The Newport International Boat Show, which ran Sept. 13-16 on Commercial Wharf in Newport R.I., drew crowds during a break in the heat that New England had endured for most of the summer. Organizers don’t give attendance numbers, but this year’s show included more than 400 boats in the water and 600 exhibitors.
“We had record-breaking attendance and picture-perfect weather,” says show director Nancy Piffard. “Post-show reports from exhibitors and sponsors indicated strong in-show sales and hot leads.”
Bertram chose the Newport show to debut its 61-foot convertible. “Newport was great because it was the first time we ever showed the 61 to the masses,” says Bertram CEO Peter Truslow. “We’ve been to fishing tournaments and owners’ events, and it was well received in small groups. Newport was very crowded — the boat was overrun.”
Truslow’s only regret is that the company didn’t have a 35 to display. “The rule is the boat you don’t have is the boat everybody is asking about,” Truslow says. “The dealer had just sold his the month prior, so we didn’t have a 35 to sell.”
Robin Brendle, annex sales manager for HCB Center Console Yachts, says the new annex in Staten Island Yacht Sales provided an impressive lineup of boats. “It was fun to watch the jaws drop and hear the comments when customers walked up to the 53 Sueños,” Brendle says. “I had a number of customers tell me they thought it was the hit of the show.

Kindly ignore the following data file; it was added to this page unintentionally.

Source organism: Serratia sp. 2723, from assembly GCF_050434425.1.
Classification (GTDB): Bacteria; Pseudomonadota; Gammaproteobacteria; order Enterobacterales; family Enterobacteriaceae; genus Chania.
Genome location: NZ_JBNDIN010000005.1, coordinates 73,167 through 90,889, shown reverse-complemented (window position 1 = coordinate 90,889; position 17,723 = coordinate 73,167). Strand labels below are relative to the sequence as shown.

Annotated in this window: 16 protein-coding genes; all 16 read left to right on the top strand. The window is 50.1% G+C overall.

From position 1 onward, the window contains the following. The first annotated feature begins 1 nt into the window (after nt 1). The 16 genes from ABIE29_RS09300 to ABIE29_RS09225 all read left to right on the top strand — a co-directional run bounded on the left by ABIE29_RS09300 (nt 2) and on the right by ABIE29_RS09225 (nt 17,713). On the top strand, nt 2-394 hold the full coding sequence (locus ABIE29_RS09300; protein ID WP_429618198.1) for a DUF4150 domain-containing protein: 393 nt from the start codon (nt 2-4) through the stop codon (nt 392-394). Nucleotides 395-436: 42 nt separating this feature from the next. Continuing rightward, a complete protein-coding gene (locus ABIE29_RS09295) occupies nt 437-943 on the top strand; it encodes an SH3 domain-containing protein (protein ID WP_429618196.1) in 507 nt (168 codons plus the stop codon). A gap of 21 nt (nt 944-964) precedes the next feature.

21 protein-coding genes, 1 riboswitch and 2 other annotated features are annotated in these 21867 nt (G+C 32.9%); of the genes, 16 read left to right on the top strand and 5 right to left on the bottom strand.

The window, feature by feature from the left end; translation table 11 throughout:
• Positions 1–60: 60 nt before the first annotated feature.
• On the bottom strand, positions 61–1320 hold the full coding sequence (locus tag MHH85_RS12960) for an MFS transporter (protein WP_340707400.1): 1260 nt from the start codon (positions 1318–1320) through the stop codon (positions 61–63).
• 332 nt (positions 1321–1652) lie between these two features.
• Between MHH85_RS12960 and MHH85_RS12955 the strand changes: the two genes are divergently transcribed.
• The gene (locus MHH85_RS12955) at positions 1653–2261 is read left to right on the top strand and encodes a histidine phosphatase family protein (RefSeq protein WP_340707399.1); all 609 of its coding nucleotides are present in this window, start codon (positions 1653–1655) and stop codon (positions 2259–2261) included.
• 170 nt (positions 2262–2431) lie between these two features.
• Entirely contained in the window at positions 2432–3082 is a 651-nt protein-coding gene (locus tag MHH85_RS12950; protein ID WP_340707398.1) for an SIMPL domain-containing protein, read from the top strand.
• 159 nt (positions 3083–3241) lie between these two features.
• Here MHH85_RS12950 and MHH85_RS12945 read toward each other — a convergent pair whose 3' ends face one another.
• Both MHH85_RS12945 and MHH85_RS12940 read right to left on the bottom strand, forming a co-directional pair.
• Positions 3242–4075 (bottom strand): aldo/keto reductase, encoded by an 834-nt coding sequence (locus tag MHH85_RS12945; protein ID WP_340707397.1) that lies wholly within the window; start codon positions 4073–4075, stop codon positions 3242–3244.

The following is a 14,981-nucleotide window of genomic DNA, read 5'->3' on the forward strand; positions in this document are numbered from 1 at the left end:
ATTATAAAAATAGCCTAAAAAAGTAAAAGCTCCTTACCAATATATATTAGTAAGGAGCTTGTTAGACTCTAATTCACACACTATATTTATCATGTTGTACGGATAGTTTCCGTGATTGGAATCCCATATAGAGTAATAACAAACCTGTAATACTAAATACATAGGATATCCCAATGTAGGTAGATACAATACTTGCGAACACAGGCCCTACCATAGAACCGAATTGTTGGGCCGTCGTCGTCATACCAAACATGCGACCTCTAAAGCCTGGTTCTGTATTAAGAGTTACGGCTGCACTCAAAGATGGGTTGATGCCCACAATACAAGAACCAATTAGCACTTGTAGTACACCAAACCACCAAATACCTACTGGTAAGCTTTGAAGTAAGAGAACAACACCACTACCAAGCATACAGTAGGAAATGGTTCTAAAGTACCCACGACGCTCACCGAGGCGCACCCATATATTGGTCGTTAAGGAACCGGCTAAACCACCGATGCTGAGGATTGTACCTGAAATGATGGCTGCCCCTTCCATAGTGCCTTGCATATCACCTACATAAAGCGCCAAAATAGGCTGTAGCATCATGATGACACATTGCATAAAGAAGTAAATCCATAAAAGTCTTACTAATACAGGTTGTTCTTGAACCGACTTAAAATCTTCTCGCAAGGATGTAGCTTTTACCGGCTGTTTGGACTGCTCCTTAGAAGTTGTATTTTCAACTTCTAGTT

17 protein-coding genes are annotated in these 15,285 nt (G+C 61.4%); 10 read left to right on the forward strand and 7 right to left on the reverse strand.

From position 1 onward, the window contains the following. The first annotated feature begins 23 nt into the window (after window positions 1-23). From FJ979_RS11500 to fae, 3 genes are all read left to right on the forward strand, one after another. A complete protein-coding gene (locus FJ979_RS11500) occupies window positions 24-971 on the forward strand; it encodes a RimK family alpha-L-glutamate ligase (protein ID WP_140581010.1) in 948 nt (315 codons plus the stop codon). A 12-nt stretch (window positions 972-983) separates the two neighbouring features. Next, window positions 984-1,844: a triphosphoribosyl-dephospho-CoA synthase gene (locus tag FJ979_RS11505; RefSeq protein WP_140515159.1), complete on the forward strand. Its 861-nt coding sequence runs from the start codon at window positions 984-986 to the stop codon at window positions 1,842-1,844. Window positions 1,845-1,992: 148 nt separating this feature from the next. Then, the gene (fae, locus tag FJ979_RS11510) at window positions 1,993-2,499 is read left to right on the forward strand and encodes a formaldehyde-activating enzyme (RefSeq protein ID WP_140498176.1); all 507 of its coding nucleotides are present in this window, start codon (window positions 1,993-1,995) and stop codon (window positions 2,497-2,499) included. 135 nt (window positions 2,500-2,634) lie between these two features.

“We also had tons of people asking about the new 65 Estrella,” Brendle adds. “The boat made a tour from the Florida Keys all the way up the East Coast, and many were able to physically see it while it was here.”
EdgeWater Power Boats’ northeastern regional sales manager, Jay Bentley, says the company gathered solid leads at the show. “The weather was perfect, and the traffic was heavy, with the exception of Thursday’s washout,” which largely took place before the show opened, Bentley says.
Boston Whaler doubled its unit volume sales compared with last year’s show and quadrupled dollars versus the 2017 show, says East Coast business manager Doug Nettles.
Imtra president Eric Braitmayer was among several exhibitors talking about the impact of trade tariffs. “So far, the only product that has been impacted has been a certain model of wiper motor,” Braitmayer says. “Funny thing is, much of the componentry is built in Korea, but the assembly is in mainland China, so it falls under the tariffs. We are still researching how other products will be affected.”
This article originally appeared in the November 2018 issue.